Electrochemical detection (ECD)
Electrochemical detection (ECD) by KNAUER
What does ECD mean?
Electrochemical detection (ECD) for HPLC or UHPLC is an selective and sensitive detection technique that is applied in a number of analyses in the food industry. With its wide linear range and the high sensitivity it is the ideal detection technique even for trace amounts of compounds, which can be useful e.g. in the determination of lactose content of "lactose-free" products.
In amperometric electrochemical detection, the electrical current is measured resulting from oxidation or reduction reactions. A sample is introduced into the HPLC and separated on the chromatographic column. The column is connected to an ECD cell, a tiny electrochemical reactor where a reaction takes place at an electrode. Electrochemically active substances that elute from the column undergo an electrochemical reaction, electrons are transferred resulting in an electrical current that is recorded.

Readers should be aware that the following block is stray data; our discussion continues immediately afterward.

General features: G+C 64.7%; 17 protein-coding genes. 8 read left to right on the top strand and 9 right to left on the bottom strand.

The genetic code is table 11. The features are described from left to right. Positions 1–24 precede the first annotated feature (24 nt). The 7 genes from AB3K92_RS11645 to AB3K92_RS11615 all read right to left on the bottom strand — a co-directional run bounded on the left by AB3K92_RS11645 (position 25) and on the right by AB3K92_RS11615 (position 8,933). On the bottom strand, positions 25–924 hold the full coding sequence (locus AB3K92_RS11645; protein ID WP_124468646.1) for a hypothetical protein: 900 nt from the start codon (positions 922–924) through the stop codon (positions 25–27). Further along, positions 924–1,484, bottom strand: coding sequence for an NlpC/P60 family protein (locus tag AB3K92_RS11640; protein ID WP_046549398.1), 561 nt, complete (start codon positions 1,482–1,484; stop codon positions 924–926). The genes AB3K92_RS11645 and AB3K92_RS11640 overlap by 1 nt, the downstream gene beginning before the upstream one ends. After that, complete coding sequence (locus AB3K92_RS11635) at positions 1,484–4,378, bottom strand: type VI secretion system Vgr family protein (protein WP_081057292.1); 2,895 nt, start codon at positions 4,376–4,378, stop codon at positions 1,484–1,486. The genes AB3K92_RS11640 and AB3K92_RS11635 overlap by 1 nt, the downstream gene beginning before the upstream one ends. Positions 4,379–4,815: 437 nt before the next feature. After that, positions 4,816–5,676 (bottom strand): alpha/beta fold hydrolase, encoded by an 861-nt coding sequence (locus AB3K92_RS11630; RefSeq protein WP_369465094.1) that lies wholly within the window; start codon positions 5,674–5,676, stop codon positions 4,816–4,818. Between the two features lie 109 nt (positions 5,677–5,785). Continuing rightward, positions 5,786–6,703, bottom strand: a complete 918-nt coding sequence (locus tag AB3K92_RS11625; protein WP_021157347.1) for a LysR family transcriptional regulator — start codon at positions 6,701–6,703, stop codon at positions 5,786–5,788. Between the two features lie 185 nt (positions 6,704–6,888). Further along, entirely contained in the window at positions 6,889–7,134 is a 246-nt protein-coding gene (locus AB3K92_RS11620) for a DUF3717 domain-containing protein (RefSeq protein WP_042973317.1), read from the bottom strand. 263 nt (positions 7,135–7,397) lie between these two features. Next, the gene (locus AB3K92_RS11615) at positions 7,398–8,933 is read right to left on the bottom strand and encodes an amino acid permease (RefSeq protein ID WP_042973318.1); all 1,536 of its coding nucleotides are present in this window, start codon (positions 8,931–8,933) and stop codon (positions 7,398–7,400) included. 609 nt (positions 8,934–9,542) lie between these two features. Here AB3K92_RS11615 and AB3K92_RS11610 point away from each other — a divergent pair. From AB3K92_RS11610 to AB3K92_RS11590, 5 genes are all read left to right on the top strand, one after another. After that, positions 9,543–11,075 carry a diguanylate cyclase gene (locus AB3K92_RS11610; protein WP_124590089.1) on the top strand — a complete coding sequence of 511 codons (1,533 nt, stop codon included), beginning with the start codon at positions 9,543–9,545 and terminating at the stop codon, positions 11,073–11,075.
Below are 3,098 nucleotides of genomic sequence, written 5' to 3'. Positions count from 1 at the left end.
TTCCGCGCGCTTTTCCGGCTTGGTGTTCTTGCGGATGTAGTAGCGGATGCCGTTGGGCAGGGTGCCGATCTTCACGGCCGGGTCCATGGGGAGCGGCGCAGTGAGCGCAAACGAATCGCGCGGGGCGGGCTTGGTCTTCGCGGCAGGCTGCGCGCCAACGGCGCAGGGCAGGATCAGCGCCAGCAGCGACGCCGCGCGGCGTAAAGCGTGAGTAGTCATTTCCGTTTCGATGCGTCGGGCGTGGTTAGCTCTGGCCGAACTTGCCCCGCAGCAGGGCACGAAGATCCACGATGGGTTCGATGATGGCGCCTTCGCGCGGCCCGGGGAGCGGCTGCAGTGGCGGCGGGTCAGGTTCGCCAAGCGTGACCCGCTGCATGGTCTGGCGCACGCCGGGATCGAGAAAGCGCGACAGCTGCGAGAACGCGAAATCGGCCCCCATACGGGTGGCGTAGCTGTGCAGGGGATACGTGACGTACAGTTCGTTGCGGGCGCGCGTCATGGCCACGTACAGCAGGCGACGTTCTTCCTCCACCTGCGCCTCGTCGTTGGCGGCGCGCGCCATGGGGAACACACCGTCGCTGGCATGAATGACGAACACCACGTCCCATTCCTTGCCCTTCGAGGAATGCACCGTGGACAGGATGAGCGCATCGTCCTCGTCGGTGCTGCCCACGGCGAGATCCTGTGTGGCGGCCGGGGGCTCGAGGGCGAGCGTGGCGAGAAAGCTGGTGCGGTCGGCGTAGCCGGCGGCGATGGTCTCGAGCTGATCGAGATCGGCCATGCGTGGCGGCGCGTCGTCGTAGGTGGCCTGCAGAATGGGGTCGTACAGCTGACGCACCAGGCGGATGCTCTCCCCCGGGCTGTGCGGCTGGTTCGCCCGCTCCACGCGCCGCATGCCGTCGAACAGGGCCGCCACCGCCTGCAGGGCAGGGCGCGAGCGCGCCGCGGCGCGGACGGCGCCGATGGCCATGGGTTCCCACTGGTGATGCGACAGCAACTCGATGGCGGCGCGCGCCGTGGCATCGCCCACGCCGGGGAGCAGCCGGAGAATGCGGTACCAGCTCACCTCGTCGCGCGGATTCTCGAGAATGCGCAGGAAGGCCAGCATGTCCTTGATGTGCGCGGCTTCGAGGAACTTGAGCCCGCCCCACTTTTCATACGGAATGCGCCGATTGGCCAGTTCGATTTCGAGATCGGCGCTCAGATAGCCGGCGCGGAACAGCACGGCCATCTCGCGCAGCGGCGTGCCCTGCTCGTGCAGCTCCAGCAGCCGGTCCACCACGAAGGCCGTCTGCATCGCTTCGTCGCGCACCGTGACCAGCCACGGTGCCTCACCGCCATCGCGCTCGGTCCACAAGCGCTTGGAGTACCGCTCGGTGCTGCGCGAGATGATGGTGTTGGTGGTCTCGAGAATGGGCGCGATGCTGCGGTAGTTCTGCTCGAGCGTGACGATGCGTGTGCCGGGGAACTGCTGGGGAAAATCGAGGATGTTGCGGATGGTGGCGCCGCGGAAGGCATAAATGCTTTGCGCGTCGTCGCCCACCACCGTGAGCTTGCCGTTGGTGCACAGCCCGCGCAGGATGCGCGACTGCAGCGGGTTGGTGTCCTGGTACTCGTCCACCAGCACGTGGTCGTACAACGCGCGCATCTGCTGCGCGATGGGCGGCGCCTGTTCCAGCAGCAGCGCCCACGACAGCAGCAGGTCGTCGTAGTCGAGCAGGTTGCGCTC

Advantages of electrochemical detection in food applications
Compared to HPLC methods applying UV or RI detectors, applications with electrochemical detection are far more sensitive.
- Save time: Measurement of low analyte levels without preconcentration of samples
- Save sample: Very low sample volume is required
- Save money: Elimination of matrix interferences by selective detection of analytes of interest without complex sample preparation
In this webinar, Lisa Loxterkamp and Jan Wendrich will be your hosts.
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